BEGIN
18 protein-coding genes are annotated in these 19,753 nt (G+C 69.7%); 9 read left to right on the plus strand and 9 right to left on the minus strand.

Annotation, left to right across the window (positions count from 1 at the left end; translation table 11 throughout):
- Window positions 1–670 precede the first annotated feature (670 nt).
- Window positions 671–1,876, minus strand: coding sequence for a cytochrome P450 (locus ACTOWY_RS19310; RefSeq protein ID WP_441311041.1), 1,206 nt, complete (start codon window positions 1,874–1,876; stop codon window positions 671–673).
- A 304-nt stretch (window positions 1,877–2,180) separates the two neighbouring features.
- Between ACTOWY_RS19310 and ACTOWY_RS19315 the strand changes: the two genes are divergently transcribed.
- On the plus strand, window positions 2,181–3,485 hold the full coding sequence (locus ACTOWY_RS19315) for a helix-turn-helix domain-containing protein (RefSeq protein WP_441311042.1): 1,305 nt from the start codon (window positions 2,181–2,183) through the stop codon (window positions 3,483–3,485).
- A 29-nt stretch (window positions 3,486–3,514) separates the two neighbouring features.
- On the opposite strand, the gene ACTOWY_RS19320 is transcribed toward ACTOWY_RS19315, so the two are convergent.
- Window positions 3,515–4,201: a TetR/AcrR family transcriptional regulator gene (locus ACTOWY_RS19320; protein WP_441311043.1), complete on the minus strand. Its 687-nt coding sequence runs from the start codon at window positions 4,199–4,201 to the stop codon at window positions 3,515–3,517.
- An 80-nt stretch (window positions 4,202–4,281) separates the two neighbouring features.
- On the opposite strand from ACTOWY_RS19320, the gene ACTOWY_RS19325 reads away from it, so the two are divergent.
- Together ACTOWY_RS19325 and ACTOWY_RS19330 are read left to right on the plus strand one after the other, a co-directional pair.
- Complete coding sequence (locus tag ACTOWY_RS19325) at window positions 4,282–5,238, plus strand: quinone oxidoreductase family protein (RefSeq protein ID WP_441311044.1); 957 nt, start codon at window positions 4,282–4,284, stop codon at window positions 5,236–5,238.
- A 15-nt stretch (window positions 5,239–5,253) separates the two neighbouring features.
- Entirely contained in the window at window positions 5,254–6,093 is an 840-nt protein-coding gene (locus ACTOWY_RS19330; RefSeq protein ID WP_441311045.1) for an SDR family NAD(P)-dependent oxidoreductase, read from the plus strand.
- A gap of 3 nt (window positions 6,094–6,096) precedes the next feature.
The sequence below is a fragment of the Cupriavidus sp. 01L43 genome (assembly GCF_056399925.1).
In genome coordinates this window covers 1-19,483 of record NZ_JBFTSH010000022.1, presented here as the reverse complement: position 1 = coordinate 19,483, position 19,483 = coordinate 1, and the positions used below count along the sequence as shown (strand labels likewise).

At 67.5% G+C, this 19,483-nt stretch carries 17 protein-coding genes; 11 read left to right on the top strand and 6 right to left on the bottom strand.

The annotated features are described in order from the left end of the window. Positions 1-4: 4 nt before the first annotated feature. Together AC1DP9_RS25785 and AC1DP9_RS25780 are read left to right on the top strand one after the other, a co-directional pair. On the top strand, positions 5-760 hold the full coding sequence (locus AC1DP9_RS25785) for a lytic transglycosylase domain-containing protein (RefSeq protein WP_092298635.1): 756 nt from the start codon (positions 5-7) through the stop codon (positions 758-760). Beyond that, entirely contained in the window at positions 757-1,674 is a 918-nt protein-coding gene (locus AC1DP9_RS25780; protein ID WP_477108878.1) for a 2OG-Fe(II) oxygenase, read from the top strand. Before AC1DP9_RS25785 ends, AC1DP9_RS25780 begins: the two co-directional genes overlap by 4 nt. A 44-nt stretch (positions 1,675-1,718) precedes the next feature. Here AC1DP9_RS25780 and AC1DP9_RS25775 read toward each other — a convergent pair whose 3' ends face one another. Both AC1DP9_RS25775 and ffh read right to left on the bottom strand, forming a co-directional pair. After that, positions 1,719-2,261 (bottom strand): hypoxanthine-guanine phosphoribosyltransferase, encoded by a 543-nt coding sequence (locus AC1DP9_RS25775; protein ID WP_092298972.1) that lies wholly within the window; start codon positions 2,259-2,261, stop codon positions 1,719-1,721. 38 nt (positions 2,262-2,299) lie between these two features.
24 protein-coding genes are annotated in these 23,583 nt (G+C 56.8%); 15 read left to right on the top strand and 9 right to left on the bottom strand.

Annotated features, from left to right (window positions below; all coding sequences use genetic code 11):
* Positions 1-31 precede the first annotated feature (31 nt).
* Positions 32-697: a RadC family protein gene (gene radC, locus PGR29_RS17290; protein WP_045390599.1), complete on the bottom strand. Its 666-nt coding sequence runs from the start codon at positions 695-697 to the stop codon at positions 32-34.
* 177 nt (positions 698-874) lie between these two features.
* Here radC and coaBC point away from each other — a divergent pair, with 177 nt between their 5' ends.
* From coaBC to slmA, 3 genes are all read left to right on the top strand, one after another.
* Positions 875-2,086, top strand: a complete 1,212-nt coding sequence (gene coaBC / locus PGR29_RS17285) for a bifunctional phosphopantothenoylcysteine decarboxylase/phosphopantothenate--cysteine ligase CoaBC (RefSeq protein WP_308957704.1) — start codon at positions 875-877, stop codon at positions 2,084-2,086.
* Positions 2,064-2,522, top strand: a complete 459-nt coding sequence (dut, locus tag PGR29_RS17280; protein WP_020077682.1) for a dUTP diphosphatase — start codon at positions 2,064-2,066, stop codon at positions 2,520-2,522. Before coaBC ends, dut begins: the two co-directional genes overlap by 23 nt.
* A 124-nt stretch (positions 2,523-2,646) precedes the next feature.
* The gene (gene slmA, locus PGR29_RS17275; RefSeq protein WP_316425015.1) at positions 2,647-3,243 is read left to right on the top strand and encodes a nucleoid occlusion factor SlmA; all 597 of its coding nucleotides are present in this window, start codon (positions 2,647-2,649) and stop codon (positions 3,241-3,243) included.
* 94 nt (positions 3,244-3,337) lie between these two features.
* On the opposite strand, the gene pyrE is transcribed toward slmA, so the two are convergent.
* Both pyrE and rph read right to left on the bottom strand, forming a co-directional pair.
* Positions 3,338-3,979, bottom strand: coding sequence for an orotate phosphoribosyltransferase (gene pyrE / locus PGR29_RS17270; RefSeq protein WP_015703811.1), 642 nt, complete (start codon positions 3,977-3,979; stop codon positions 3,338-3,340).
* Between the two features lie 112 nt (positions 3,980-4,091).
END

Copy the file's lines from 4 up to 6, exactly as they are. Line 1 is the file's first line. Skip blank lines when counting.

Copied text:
- Window positions 671–1,876, minus strand: coding sequence for a cytochrome P450 (locus ACTOWY_RS19310; RefSeq protein ID WP_441311041.1), 1,206 nt, complete (start codon window positions 1,874–1,876; stop codon window positions 671–673).
- A 304-nt stretch (window positions 1,877–2,180) separates the two neighbouring features.
- Between ACTOWY_RS19310 and ACTOWY_RS19315 the strand changes: the two genes are divergently transcribed.